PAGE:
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Queens Chronicle

A promise fulfilled: Cardozo wins city title

Free throws with two seconds left give the Judges a championship

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Posted: Thursday, March 13, 2014 10:30 am | Updated: 11:33 am, Thu Mar 20, 2014.

Four years ago, Benjamin Cardozo High School freshman Francisco Williams promised longtime coach Ron Naclerio that he would win him his first city championship since 1999.

In Williams’ final game as a member of the Judges, on the biggest stage in New York City basketball, he fulfilled that promise.

“A lot of people doubted us, they didn’t think we would make it this far,” Williams said. “It’s still unbelievable.”

On Saturday afternoon, Bayside’s Cardozo defeated Brooklyn’s Thomas Jefferson High School 55-54 to capture the Public School Athletic League “AA” division city championship at the Barclays Center in Brooklyn.

With the win, they became the first non-Brooklyn school in city history to defeat all Brooklyn teams in postseason play.

However, with 30 seconds remaining in the game, it appeared as if Cardozo would fall one win short of rewriting history.

The Judges were down 54-53 and had just missed two straight layups before a foul sent Jefferson star sophomore Shamorie Ponds to the free-throw line.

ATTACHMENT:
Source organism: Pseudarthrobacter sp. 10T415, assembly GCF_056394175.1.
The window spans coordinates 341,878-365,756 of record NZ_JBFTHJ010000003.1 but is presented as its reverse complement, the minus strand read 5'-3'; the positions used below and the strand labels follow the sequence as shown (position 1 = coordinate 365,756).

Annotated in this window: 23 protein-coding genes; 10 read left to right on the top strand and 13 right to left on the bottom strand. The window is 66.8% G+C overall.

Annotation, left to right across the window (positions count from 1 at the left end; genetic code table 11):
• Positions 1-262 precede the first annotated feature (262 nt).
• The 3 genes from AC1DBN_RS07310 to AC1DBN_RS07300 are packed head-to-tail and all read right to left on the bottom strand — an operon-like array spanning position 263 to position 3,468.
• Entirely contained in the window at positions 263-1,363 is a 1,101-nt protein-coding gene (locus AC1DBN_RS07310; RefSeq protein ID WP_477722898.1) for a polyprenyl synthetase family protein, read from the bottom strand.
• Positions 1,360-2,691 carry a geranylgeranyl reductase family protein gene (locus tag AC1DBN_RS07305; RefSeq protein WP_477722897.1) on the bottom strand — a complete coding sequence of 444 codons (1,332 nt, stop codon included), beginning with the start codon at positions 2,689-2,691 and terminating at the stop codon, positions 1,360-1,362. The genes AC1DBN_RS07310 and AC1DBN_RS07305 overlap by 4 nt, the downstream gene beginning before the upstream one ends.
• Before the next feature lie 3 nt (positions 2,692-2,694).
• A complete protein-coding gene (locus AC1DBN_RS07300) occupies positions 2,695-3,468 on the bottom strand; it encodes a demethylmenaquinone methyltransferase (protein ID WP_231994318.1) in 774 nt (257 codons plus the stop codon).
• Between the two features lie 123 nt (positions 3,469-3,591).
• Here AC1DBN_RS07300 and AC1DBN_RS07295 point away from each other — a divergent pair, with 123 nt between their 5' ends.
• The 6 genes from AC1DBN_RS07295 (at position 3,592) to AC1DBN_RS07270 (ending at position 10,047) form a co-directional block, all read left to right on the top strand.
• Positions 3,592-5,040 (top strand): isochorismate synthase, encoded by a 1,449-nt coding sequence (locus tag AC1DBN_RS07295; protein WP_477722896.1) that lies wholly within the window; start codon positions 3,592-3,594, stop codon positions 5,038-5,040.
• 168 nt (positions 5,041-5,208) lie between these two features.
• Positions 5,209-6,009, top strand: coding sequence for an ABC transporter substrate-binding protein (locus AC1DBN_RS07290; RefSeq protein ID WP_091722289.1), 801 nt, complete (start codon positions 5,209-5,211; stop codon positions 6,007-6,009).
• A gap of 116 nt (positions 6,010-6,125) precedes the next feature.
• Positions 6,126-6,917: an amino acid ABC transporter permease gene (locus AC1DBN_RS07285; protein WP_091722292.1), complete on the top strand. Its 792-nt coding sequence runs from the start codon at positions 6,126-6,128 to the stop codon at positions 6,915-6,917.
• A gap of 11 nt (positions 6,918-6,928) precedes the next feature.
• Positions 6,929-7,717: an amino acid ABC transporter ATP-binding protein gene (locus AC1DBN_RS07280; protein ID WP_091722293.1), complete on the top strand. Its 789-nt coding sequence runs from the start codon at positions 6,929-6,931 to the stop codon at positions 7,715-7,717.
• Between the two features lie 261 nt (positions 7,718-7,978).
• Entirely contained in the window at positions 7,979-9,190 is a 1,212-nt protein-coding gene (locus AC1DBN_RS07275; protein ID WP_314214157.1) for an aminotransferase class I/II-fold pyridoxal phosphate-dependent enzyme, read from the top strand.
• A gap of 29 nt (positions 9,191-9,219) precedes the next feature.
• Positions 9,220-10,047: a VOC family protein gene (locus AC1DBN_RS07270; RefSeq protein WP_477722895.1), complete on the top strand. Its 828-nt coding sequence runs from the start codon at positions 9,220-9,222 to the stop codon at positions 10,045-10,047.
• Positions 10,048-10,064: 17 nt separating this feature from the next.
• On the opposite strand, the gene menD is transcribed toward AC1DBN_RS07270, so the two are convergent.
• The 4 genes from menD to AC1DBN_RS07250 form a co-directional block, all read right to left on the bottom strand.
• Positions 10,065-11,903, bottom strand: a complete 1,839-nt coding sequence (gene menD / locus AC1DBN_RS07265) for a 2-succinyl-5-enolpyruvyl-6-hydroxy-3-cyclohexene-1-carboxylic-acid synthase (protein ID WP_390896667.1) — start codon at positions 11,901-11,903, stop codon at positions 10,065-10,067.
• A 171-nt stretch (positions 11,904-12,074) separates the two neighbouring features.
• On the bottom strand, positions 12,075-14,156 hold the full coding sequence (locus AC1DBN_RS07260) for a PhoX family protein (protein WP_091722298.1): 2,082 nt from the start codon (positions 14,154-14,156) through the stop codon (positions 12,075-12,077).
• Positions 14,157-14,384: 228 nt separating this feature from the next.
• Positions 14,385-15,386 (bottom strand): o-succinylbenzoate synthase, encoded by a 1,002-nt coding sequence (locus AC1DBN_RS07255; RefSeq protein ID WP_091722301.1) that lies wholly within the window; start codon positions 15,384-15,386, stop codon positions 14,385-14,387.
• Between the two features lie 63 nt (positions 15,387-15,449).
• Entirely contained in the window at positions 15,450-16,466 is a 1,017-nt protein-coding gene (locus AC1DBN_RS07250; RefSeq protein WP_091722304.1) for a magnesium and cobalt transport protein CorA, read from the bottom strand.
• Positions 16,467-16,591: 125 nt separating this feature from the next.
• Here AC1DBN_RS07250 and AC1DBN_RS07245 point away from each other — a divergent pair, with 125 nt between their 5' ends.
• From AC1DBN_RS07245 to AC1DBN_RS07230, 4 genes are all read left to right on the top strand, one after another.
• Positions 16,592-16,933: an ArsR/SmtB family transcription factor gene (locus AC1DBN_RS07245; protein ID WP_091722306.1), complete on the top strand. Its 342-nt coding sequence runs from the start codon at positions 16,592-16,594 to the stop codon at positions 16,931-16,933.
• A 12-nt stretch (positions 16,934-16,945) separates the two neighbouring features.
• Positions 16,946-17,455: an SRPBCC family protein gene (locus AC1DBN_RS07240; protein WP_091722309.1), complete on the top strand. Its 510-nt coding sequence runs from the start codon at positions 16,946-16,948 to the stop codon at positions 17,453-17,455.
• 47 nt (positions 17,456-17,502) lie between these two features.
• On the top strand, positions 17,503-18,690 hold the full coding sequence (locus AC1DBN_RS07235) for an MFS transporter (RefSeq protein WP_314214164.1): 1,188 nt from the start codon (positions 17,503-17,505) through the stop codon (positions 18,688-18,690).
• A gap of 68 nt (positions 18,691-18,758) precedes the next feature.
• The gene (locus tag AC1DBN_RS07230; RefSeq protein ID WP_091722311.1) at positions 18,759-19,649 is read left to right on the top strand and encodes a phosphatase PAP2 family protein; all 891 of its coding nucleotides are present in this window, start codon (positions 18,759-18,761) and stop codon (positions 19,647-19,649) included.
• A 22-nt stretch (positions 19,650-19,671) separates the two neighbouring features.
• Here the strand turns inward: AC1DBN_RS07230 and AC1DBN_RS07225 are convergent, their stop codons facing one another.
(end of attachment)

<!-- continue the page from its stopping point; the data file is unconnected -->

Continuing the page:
Ponds missed the free throw and after a Cardozo rebound, Rashond Salnave was fouled as he attempted a game-winning layup with just two seconds remaining.

In one of the most pressure-packed situations a basketball player could be in, the game and the city title Williams promised his coach were solely in Salnave’s hands.

“Some people say I’m only a sophomore and that’s a big feeling,” Salnave said. “But I knew what I had to do.”

The crowd of around 5,000 people roared as Salnave took the first shot.

Swish. Tie game.

He then took a short walk around mid-court to “refresh” his mind and help him concentrate on the next shot: the basket that would link his name with Cardozo basketball for years to come or the miss that could potentially cost his school the championship that was promised to Naclerio years ago.

“Since I was young, I had that feeling,” he said, when asked if he desired to have the ball in his hands in the final seconds. “To live the moment, it felt like a dream.”

The only eyes in the arena not fixed solely on Salnave’s shots were Naclerio’s.

“I didn’t have the heart to look at the foul shots,” Naclerio said. “I actually turned around and closed my eyes.”

Swish. The Judges lead.

A desperation full-court heave by Jefferson fell short at the buzzer, and an emotional Naclerio began sobbing on the bench. After every member of Cardozo dove on each other at half-court in a joyous celebration, Williams and his beloved coach tearfully embraced. A promise fulfilled.

“It was unbelievable. When I saw him crying, it brought tears to my eyes,” Williams said. “When I was a freshman, I told him I would get him a championship before I graduate … it felt pretty good to come out here and do that.”

Williams finished with a game-high 21 points, while Salnave added 16 points.

With the tears wiped away, it was time to celebrate their unlikely city championship, according to the graduating Williams.

“We’re going to stay up all night,” he said. “We’re probably going to stay up, play [video games] and go to Hooters.”

Cardozo moves on to the semifinals of the New York State Federation Tournament of Champions in Albany, where they will face fellow Queens team Christ the King March 21.

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